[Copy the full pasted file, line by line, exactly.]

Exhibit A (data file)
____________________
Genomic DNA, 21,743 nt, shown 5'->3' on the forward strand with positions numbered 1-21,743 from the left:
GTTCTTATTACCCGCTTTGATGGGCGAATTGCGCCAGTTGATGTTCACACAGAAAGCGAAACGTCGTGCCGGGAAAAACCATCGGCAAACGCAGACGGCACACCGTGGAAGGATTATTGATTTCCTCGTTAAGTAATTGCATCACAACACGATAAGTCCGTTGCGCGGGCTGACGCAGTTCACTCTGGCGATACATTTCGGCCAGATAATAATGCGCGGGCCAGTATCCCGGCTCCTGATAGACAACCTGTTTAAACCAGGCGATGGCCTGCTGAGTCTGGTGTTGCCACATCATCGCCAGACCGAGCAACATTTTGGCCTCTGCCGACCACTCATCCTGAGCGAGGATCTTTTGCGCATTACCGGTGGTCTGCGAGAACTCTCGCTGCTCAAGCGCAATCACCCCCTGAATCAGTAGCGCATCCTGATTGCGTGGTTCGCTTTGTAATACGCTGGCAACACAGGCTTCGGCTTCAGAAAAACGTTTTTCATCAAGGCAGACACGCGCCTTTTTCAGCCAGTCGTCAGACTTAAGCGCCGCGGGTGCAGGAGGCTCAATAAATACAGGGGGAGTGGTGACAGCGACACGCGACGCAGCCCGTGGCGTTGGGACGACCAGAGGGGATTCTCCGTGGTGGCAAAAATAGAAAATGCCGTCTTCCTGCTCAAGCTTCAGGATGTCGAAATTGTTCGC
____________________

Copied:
Genomic DNA, 21,743 nt, shown 5'->3' on the forward strand with positions numbered 1-21,743 from the left:
GTTCTTATTACCCGCTTTGATGGGCGAATTGCGCCAGTTGATGTTCACACAGAAAGCGAAACGTCGTGCCGGGAAAAACCATCGGCAAACGCAGACGGCACACCGTGGAAGGATTATTGATTTCCTCGTTAAGTAATTGCATCACAACACGATAAGTCCGTTGCGCGGGCTGACGCAGTTCACTCTGGCGATACATTTCGGCCAGATAATAATGCGCGGGCCAGTATCCCGGCTCCTGATAGACAACCTGTTTAAACCAGGCGATGGCCTGCTGAGTCTGGTGTTGCCACATCATCGCCAGACCGAGCAACATTTTGGCCTCTGCCGACCACTCATCCTGAGCGAGGATCTTTTGCGCATTACCGGTGGTCTGCGAGAACTCTCGCTGCTCAAGCGCAATCACCCCCTGAATCAGTAGCGCATCCTGATTGCGTGGTTCGCTTTGTAATACGCTGGCAACACAGGCTTCGGCTTCAGAAAAACGTTTTTCATCAAGGCAGACACGCGCCTTTTTCAGCCAGTCGTCAGACTTAAGCGCCGCGGGTGCAGGAGGCTCAATAAATACAGGGGGAGTGGTGACAGCGACACGCGACGCAGCCCGTGGCGTTGGGACGACCAGAGGGGATTCTCCGTGGTGGCAAAAATAGAAAATGCCGTCTTCCTGCTCAAGCTTCAGGATGTCGAAATTGTTCGC